20% down

8 posts by 6 users

Medium 1399592919 avatar ednyce Ed Nunno
Involved In Real Estate from Staten Island, NY
52 Posts
1 Vote
2 Awards

Ed Nunno

Involved In Real Estate from Staten Island, New York

Dec 30 '12, 07:39 PM


i know its not the ideal situation but is it possible to put 20% down on a credit card ? im not talking about a 200k house, maybe just a 35k-50k house.



Medium 1448397352 avatar bryanhancock Bryan Hancock
Investor from Round Rock, TX
7995 Posts
3290 Votes
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Bryan Hancock

Investor from Round Rock, Texas

Dec 30 '12, 09:00 PM


As long as you can disclose it to the other lender....yes.

If you are trying to get around disclosing it for some reason it is probably loan fraud. For certain loan types the lender will care and for others they won't.

The loan constants for credit cards are outrageous. You'd probably be better off seeking other financing.



Medium realstarter2Bryan Hancock MBA, RealStarter
E-Mail: [email protected]
Telephone: (512) 980-0070
Website: http://www.realstarter.co


Ed Nunno

Involved In Real Estate from Staten Island, New York

Dec 30 '12, 09:09 PM


absolutely not looking to hide anything, was just wondering if its possible.



Bryan Hancock

Investor from Round Rock, Texas

Dec 30 '12, 09:32 PM


If you do some Google searches there are actually pretty clever little games people play with zero percent balance transfers to put "free" money to work using credit cards. Learning to game the system and keep the plates spinning isn't really free to me, but there are many financial bloggers that go into excruciating detail about this sort of thing.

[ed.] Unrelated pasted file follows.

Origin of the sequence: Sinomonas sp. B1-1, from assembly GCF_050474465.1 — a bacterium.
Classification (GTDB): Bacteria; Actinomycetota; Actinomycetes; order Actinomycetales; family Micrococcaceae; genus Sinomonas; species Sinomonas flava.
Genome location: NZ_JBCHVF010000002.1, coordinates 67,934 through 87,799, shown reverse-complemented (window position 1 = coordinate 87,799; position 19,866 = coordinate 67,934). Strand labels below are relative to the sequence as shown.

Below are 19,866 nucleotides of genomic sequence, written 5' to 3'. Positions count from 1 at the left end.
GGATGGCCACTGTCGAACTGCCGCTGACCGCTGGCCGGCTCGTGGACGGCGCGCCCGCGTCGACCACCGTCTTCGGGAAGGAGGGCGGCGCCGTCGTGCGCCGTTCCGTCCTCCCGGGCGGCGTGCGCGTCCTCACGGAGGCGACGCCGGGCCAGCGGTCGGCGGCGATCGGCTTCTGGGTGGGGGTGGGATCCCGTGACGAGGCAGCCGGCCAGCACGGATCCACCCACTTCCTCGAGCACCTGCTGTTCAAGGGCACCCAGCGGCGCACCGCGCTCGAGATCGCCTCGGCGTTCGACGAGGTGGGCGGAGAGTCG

This money could presumably be used as equity in a loan as long as it was disclosed. Cash advances with cards would be subject to interest, but you can use those too.

You may consider finding a bank that will allow you to do a signature loan. Most banks cap these at $50k without sufficient collateral. That would get you pretty close to what you're looking to borrow; albeit at presumably higher rates than using conventional financing. If your project duration is short the hassle and transaction fee tradeoff may be worth it though.



Medium realstarter2Bryan Hancock MBA, RealStarter
E-Mail: [email protected]
Telephone: (512) 980-0070
Website: http://www.realstarter.co


Medium 1447383717 avatar callumkerr Callum K.
Investor from Tulsa, OK
242 Posts
58 Votes
3 Awards

Callum K.

Investor from Tulsa, Oklahoma

Dec 30 '12, 11:03 PM


If you go the cash advance route, keep in mind that almost all cash advances charge you a specific rate the minute you make the transaction, plus it does not remove the interest on the balance on the card until the entire card is paid off (including any non-cash advance balances).



Medium 1430508183 avatar bigatstyle Andrew T.
Investor from Kansas City, MO
129 Posts
36 Votes
2 Awards

Andrew T. Verified

Investor from Kansas City, Missouri

Dec 31 '12, 06:01 AM


I have done this once to help show better reserves (0 interest balance transfer check to my account). However, you have to be careful as you will then have a higher card balance. If you using conventional they may see this when they check the credit report one last time before closing. Be careful.



Medium 1399593290 avatar russmonson Russell Monson
Multi-family Investor from Lehi, UT
19 Posts
8 Votes
1 Award

Russell Monson

Multi-family Investor from Lehi, Utah

Dec 31 '12, 12:56 PM


If you're looking for conventional financing, the cash can't come directly from a credit card. You can, however, spend up a credit card so that you have no other cash expenses and use the cash you've saved up from other qualifying sources such as your income as a down-payment. I've done this twice on super low rate cards I have and it has worked out well.



Medium 1399576393 avatar jaykay Jason Kosowan
SFR Investor from Hayward, CA
55 Posts
3 Votes
1 Award

Jason Kosowan

SFR Investor from Hayward, California

Jan 02 '13, 11:09 AM


Putting the initial 20% on a credit card is a new one to me

Not sure how relevant this is, but I've used zero-percent credit card deals to finance materials, appliances, etc. for rentals in the past. It keeps my reserves healthy, but you have to make sure to pay it off before the retroactive interest kicks in.



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